The court found defendant in contempt of a permanent injunction after determining that defendant's new software product was not more than colorably different than the enjoined product. The court ordered a disgorgement of defendant's incremental (not gross) profits of $17 million through July 1, 2013, plus $24,850 per day thereafter, and provisionally imposed a coercive penalty in the amount of $67,362 per day. "Where, as here, 'awarding a reasonable royalty would simply encourage continued defiance of court orders and promote disrespect for the law, where a defendant's profits from wrongdoing are so much greater than any estimated royalty amount, and where it is difficult if not impossible to calculate the actual loss of the plaintiff attributable to the contempt,' the remedy of disgorgement of profits is appropriate. . . . [T[he Court can quickly dispense with gross profits finding that they are inappropriate measures of disgorgement, because they are not an appropriate measure of the extent to which [defendant] has profited from its contemptuous conduct. . . . [Defendant's] contumacious conduct . . . is . . . quite troubling because it reflects a willingness to be casual about its obligation to obey the injunction. Also, [defendant's] conduct in advising customers about how to run [the accused software] and [defendant's new product] in parallel and in not verifying whether customers had stopped using [the accused product] illustrates the need to use the coercive power of the Court to assure compliance with the injunction henceforth. However, [defendant] must be given an opportunity to purge the contempt before a coercive remedy is enforced. The appropriate coercive remedy is a fine of $62,362 per day for every day that [defendant] remains in contempt. If, however, [defendant] demonstrates by [next month] that it is in compliance with the injunction, no coercive remedy will be imposed."

ePlus, Inc. v. Lawson Software, Inc., 3-09-cv-00620 (VAED August 16, 2013, Order) (Payne, J.).

Monday, August 19, 2013

Reasonable Belief in Noninfringement and Good Faith Design-Around Repel Attorneys’ Fee Claim

Following a bench trial on damages and attorneys' fees, the court denied plaintiff's motion for attorneys' fees under 35 U.S.C. § 285. "[A]lthough Defendants continued to sell and market infringing pool enclosures after this case was filed, they did so because they had a reasonable belief that their enclosures did not infringe the [patent-in-suit]. This belief was based on the denial of [plaintiff's] motion for a preliminary injunction. Furthermore, after the Court ruled that Defendants’ enclosures did infringe, Defendants made a good faith effort to design around the Patent by fixing the end panels of their pool covers in place. Thus, Plaintiff has not shown that Defendants willfully infringed as it has not met its burden to show that Defendants acted despite an objectively high likelihood of infringement."

Aqua Shield v. Interpool Pool Cover Team, 2-09-cv-00013 (UTD August 14, 2013, Order) (Stewart, J.).

Friday, August 16, 2013

Excessive Jury Verdict Requires Plaintiff to Choose Between 50% Remittitur or New Damages Trial

The court granted in part defendant's motion for remittitur or a new damages trial following the jury's verdict of $30.2 million and required plaintiff to choose between a reduced award of $15.1 million or a new trial. "[A]lthough the entire market value rule does not apply on the facts of this case, the concerns that motivate the doctrine nonetheless speak to whether the Jury's damages award was appropriate. Thus, while there is no smaller patent-practicing unit than the [accused game system] as a whole, the [patent-in-suit's] technology was used only in two features . . . and thus was in some sense ancillary to the core functionality of the [accused product] as a gaming system. In addition, the evidence presented at trial showed that consumer reception for the patent-related features was mixed. Based on these factors and the fact that the [accused system] is not itself profitable, the Court finds that it surpasses reasonable belief that [defendant] would, in a hypothetical negotiation, agree to a 'reasonable royalty' payment anywhere near as large as that awarded by the jury."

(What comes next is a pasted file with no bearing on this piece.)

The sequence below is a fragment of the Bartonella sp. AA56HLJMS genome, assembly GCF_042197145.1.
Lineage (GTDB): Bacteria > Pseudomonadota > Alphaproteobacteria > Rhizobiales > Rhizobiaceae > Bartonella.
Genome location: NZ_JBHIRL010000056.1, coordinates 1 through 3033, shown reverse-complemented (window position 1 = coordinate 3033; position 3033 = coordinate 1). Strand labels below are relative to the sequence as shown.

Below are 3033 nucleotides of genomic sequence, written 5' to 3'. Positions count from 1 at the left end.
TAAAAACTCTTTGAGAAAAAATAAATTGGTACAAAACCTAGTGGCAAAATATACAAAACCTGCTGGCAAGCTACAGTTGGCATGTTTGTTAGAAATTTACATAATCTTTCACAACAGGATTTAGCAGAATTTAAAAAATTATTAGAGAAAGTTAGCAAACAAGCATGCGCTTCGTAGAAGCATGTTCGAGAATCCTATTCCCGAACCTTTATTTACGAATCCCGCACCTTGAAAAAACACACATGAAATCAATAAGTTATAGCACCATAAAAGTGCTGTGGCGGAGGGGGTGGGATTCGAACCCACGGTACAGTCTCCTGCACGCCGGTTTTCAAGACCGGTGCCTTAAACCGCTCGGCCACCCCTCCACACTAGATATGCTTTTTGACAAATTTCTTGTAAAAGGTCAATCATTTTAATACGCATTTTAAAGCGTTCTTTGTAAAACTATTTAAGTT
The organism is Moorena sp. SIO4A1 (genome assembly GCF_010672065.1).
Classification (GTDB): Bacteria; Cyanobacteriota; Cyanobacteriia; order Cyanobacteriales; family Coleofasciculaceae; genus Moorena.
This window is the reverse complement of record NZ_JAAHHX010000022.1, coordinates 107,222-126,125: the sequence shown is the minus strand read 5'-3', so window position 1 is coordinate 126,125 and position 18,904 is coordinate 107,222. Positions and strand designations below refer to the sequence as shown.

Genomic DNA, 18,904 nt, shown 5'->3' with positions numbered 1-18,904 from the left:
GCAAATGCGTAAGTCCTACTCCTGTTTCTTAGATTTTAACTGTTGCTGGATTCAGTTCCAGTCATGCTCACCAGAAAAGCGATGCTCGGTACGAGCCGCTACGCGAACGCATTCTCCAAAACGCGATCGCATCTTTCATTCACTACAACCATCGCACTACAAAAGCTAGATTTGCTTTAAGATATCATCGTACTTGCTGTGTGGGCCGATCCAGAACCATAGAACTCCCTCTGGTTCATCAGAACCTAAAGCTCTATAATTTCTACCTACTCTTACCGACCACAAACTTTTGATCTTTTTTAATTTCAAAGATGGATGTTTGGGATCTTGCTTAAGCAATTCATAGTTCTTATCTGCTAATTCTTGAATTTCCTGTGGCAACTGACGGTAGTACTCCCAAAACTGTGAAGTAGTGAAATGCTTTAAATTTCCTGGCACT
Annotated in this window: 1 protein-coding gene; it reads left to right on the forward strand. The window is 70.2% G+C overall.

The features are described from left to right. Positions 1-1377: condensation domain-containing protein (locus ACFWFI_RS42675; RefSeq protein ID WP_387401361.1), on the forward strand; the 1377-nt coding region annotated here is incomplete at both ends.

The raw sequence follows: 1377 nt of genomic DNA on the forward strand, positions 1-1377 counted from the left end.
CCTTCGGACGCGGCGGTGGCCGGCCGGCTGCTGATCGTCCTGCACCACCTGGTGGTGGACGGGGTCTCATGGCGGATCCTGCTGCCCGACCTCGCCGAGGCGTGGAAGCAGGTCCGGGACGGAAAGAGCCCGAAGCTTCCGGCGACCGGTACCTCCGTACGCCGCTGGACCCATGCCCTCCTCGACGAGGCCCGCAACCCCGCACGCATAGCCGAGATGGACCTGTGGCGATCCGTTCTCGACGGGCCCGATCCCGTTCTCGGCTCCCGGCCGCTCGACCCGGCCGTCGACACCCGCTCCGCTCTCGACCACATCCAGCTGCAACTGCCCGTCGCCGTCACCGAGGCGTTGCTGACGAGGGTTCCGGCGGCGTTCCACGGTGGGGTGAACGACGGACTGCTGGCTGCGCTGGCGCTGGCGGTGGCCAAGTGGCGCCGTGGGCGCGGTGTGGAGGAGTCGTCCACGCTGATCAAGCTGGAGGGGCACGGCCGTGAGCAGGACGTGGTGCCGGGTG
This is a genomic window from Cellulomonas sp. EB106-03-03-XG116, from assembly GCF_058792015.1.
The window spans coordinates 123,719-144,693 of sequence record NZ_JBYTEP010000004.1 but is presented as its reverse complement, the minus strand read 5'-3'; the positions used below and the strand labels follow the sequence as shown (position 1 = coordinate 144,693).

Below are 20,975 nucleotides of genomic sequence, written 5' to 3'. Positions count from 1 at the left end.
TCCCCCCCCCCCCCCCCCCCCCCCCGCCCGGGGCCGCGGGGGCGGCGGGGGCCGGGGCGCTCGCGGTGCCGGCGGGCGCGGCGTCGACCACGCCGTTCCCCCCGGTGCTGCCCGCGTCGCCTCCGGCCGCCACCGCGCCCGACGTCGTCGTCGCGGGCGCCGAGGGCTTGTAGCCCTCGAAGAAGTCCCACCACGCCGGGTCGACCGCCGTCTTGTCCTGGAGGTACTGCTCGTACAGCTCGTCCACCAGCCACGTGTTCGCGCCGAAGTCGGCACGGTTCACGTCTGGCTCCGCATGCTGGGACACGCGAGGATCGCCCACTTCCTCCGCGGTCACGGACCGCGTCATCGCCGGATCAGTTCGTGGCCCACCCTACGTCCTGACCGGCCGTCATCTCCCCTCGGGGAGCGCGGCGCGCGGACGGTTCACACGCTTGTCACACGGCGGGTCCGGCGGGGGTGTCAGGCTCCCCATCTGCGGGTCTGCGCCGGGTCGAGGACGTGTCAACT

Tomita Technologies USA, LLC, et. al. v. Nintendo Co., Ltd., et. al., 1-11-cv-04256 (NYSD August 14, 2013, Order) (Rakoff, J.).

Thursday, August 15, 2013

$70 Million Damages Award Trebled Due to “One-sidedness of the Case” and “Flagrancy” of Infringement

The court granted plaintiff's motion for enhanced damages because all nine Read Corp. v. Portec, Inc., 970 F.2d 816 (Fed. Cir. 1992), factors favored trebling the jury's $70 million award and supplemental damages. "[Defendant] is a multi-billion dollar company with reported annual profits in excess of three-quarters-of-a-billion dollars. A $70 million verdict sounds large in the abstract, but in context, it may not be enough, without enhancement, to deter infringing conduct. . . . [T]his was not a close case. Every major decision -- from claim construction through post-verdict motions -- went against [defendant]. . . . [A]t no point during its 12-plus years of infringement did [defendant] take any remedial action to stop infringement or mitigate damages, including during the two-plus years covered by this litigation. In fact, to this very day, [defendant] continues to manufacture and sell the infringing products. . . . Because the Read factors so overwhelmingly favor enhancement, the real question here is not whether enhancement is warranted, but how much enhancement is appropriate. Given the one-sidedness of the case and the flagrancy and scope of [defendant's] infringement, the Court concludes that treble damages are appropriate here. . . . The last question in this case is whether [plaintiff] is also entitled to treble damages on the Court’s award of supplemental damages. The Court answers that question in the affirmative. . . . [T]here is simply no good reason not to treble the award of supplemental damages here when the Court has determined that treble damages are appropriate [pre-verdict] lost profits."